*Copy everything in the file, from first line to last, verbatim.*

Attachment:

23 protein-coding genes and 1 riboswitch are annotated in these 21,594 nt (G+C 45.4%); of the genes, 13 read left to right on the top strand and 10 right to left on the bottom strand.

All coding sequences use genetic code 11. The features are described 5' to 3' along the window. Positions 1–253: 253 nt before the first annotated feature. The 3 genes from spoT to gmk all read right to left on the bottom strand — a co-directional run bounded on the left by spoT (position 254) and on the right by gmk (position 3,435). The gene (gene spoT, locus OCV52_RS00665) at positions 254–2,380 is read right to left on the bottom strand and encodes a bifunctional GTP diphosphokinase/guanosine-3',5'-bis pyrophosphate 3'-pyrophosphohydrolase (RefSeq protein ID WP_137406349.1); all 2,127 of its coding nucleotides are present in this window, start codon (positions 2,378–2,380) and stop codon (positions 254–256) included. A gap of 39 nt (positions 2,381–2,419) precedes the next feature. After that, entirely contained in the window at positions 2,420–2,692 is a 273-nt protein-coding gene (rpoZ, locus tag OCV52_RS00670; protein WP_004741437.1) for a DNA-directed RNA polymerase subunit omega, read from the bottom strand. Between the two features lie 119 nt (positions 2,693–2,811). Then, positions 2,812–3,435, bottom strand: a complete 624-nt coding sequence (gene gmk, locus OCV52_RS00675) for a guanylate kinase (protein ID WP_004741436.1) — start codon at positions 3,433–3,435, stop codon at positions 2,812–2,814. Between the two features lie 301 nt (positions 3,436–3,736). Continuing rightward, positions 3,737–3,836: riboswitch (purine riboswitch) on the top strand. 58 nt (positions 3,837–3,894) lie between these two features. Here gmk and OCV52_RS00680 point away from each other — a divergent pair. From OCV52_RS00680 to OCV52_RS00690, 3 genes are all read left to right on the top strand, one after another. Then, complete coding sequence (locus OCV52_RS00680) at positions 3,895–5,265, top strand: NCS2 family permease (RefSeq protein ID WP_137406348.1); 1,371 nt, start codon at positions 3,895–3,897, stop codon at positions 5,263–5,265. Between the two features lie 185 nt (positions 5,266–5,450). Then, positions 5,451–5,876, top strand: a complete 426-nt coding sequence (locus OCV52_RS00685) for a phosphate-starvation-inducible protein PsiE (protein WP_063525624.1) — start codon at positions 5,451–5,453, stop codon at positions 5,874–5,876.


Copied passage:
23 protein-coding genes and 1 riboswitch are annotated in these 21,594 nt (G+C 45.4%); of the genes, 13 read left to right on the top strand and 10 right to left on the bottom strand.

All coding sequences use genetic code 11. The features are described 5' to 3' along the window. Positions 1–253: 253 nt before the first annotated feature. The 3 genes from spoT to gmk all read right to left on the bottom strand — a co-directional run bounded on the left by spoT (position 254) and on the right by gmk (position 3,435). The gene (gene spoT, locus OCV52_RS00665) at positions 254–2,380 is read right to left on the bottom strand and encodes a bifunctional GTP diphosphokinase/guanosine-3',5'-bis pyrophosphate 3'-pyrophosphohydrolase (RefSeq protein ID WP_137406349.1); all 2,127 of its coding nucleotides are present in this window, start codon (positions 2,378–2,380) and stop codon (positions 254–256) included. A gap of 39 nt (positions 2,381–2,419) precedes the next feature. After that, entirely contained in the window at positions 2,420–2,692 is a 273-nt protein-coding gene (rpoZ, locus tag OCV52_RS00670; protein WP_004741437.1) for a DNA-directed RNA polymerase subunit omega, read from the bottom strand. Between the two features lie 119 nt (positions 2,693–2,811). Then, positions 2,812–3,435, bottom strand: a complete 624-nt coding sequence (gene gmk, locus OCV52_RS00675) for a guanylate kinase (protein ID WP_004741436.1) — start codon at positions 3,433–3,435, stop codon at positions 2,812–2,814. Between the two features lie 301 nt (positions 3,436–3,736). Continuing rightward, positions 3,737–3,836: riboswitch (purine riboswitch) on the top strand. 58 nt (positions 3,837–3,894) lie between these two features. Here gmk and OCV52_RS00680 point away from each other — a divergent pair. From OCV52_RS00680 to OCV52_RS00690, 3 genes are all read left to right on the top strand, one after another. Then, complete coding sequence (locus OCV52_RS00680) at positions 3,895–5,265, top strand: NCS2 family permease (RefSeq protein ID WP_137406348.1); 1,371 nt, start codon at positions 3,895–3,897, stop codon at positions 5,263–5,265. Between the two features lie 185 nt (positions 5,266–5,450). Then, positions 5,451–5,876, top strand: a complete 426-nt coding sequence (locus OCV52_RS00685) for a phosphate-starvation-inducible protein PsiE (protein WP_063525624.1) — start codon at positions 5,451–5,453, stop codon at positions 5,874–5,876.